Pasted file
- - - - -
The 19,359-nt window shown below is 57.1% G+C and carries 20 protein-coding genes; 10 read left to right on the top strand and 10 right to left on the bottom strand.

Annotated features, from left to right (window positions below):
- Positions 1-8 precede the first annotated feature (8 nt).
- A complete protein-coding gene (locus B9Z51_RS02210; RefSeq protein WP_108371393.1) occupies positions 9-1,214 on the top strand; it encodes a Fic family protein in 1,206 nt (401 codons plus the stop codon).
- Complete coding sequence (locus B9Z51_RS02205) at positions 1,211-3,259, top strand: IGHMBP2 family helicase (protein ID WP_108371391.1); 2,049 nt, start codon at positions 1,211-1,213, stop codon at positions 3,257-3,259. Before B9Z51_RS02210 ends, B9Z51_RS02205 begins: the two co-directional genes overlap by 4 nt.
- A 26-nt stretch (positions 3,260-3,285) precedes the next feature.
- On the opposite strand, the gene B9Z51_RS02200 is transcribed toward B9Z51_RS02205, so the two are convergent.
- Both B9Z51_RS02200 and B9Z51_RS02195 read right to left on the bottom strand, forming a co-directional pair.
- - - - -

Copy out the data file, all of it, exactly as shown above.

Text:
The 19,359-nt window shown below is 57.1% G+C and carries 20 protein-coding genes; 10 read left to right on the top strand and 10 right to left on the bottom strand.

Annotated features, from left to right (window positions below):
- Positions 1-8 precede the first annotated feature (8 nt).
- A complete protein-coding gene (locus B9Z51_RS02210; RefSeq protein WP_108371393.1) occupies positions 9-1,214 on the top strand; it encodes a Fic family protein in 1,206 nt (401 codons plus the stop codon).
- Complete coding sequence (locus B9Z51_RS02205) at positions 1,211-3,259, top strand: IGHMBP2 family helicase (protein ID WP_108371391.1); 2,049 nt, start codon at positions 1,211-1,213, stop codon at positions 3,257-3,259. Before B9Z51_RS02210 ends, B9Z51_RS02205 begins: the two co-directional genes overlap by 4 nt.
- A 26-nt stretch (positions 3,260-3,285) precedes the next feature.
- On the opposite strand, the gene B9Z51_RS02200 is transcribed toward B9Z51_RS02205, so the two are convergent.
- Both B9Z51_RS02200 and B9Z51_RS02195 read right to left on the bottom strand, forming a co-directional pair.